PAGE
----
Yellowstone National Park field sampling I

Yellowstone Nation Park sampling expedition for Astrobiology
- July 2013 -

Yellowstone National Park is an outstanding place to do Astrobiology research. Created by 3 major eruptions 2 million, 1.3 million, and 600 thousand years ago (we’re overdue for the next one!), and punctuated by smaller eruptions since, Yellowstone is a natural laboratory to investigate life in extreme environments. The shallow magma chamber located 1 or 2 miles below the park – itself located within the caldera (collapsed terrain) of the eruptive events  - and fueled by a likely mantle plume, gives life to hundreds of hot springs, geysers, and boiling mud pots. These environments, instantly lethal to humans, are home to a large array of microbes, living off the material transported by water as it interacted with rocks at depth, and brought to the surface often in spectacular ways.

Drs. Eric Boyd, Kirsten Fristad and myself, are in Yellowstone to survey the dissolved gas hydrogen in these springs. The reaction of water with rock produces hydrogen (H2) via several processes that are widespread on Earth. Hydrogen may also have a biological origin from such processes as fermentation. The geological processes that can form hydrogen are expected to occur on other planets where liquid water and rocks are present. The geological production of hydrogen represents a continuous supply of chemical energy for life. Hydrogen utilizing microbes are of particular interest because they are both widespread and are deeply rooted in the phylogenic tree of life, implying they may have emerged extremely early in the evolution of life on Earth, and possibly even at the origin of life. As a result, hydrogen-based microbes are strong candidates for the potential of life beyond Earth. Our goal this week is to measure the variation in hydrogen abundance in hydrothermal springs across Yellowstone and its distinct rock types, in order to assess whether these springs can host primitive microbes; and if so ask the following questions “why” and “how”? The first step in this research is understand what concentrations of H2 can be expected in such systems.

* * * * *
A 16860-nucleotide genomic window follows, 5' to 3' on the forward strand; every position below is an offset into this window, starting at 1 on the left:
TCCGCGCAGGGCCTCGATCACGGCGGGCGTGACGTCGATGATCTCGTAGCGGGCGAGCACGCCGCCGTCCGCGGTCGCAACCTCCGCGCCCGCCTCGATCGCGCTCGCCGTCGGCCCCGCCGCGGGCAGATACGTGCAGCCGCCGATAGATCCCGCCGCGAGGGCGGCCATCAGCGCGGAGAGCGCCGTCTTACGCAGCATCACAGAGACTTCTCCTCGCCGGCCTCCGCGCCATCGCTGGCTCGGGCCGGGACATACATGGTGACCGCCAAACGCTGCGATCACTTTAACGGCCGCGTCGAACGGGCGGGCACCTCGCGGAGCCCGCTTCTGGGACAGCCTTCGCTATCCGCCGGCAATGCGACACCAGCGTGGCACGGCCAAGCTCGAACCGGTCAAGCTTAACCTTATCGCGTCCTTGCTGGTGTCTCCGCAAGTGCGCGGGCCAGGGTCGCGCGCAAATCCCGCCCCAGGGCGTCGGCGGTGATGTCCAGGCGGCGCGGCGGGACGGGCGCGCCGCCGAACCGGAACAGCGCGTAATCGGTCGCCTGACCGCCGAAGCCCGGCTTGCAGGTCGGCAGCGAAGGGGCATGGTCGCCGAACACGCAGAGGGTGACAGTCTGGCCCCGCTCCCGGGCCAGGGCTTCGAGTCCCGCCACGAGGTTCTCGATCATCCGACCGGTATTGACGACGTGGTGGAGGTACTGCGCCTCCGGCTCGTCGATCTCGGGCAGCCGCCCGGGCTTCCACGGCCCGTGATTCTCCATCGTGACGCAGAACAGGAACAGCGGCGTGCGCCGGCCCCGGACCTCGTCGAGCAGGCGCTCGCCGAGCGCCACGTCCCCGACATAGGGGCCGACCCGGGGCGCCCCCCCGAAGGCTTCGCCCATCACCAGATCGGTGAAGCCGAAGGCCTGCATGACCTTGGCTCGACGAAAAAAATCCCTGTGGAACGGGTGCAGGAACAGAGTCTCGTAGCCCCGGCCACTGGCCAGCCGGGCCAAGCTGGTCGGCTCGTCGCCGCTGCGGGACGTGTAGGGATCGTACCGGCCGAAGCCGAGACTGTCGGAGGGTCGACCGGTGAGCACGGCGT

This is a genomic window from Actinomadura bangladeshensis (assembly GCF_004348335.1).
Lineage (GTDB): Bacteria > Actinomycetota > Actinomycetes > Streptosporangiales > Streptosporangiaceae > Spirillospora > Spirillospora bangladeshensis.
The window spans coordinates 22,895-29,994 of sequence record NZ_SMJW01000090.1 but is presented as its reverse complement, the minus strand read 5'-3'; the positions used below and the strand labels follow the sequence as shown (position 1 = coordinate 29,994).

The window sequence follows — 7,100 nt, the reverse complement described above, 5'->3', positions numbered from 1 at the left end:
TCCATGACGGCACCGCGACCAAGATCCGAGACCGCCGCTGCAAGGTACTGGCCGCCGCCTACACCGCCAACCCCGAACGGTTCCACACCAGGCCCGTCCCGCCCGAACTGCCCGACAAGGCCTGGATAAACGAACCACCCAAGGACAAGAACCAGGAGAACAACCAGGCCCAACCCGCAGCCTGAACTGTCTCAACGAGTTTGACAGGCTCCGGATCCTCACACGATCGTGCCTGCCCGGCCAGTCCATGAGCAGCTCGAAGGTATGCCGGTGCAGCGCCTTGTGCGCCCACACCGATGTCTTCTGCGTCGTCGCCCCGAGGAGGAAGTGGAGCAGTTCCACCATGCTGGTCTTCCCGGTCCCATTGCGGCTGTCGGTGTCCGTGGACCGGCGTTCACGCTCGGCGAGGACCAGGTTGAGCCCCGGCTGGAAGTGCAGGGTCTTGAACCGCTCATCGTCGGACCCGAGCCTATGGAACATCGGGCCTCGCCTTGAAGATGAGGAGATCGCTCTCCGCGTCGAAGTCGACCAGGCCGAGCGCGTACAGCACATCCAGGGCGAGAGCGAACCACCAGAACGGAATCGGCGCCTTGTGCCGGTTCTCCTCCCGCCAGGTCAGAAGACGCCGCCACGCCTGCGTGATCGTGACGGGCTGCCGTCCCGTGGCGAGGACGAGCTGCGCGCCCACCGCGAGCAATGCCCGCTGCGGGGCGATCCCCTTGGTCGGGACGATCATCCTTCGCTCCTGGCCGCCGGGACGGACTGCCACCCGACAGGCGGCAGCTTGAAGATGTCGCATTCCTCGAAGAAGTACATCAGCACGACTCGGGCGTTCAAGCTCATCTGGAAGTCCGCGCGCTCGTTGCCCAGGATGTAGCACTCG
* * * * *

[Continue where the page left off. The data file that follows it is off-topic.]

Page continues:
Kirsten and I left from NASA Ames Research Center on a 2 day road trip across California, Nevada, Idaho to finally arrive in West Yellowstone, MT. The scenic drive was fantastic, particularly when we reached terrain that had a deep volcanic origins, such as the Snake River Plain (image below). Being both rock enthusiasts, it was really cool to see how the Snake River has incised the flood basalt. With our “roadside geology” books, we turned a road trip into a geology lesson in its own right.

On our first day in the field, and equipped with the necessary sampling permits from the Park Service, we packed up our supplies in West Yellowstone, and met Eric at the Norris Geyser Basin inside the park, where we decided to work in the Crater Hills Geyser area. Crater Hills is on the east side of the park, and so we made it the first stop in our park survey. The pullout for the hike to Crater Hills is located by a scenic view of Lamar valley. Hundreds of bisons could be seen in the distance, with a few not too far from us during our hike up to the sampling site. In fact, once we arrived at Crater Hills, we had to wait to sample one of the hot spring because of a bison taking a nap by the spring! These are beautiful, yet dangerous animals, so we made sure to keep a safe distance.

Crater Hills is dominantly occupied by acidic hot springs. The soil around them is bare, as the acidic flows have leached out all plant nutrients. The fact that such springs occupy a depression just shows how effective those acidic springs are at eating through the rocks. Their existence created the depression! We sampled for hydrogen at four different pools by extracting the gas from collected spring water. Each spring had a different color and bubbling intensity. The main Crater Hills Geyser was by far the most impressive with its vigorous activity (see video below)!

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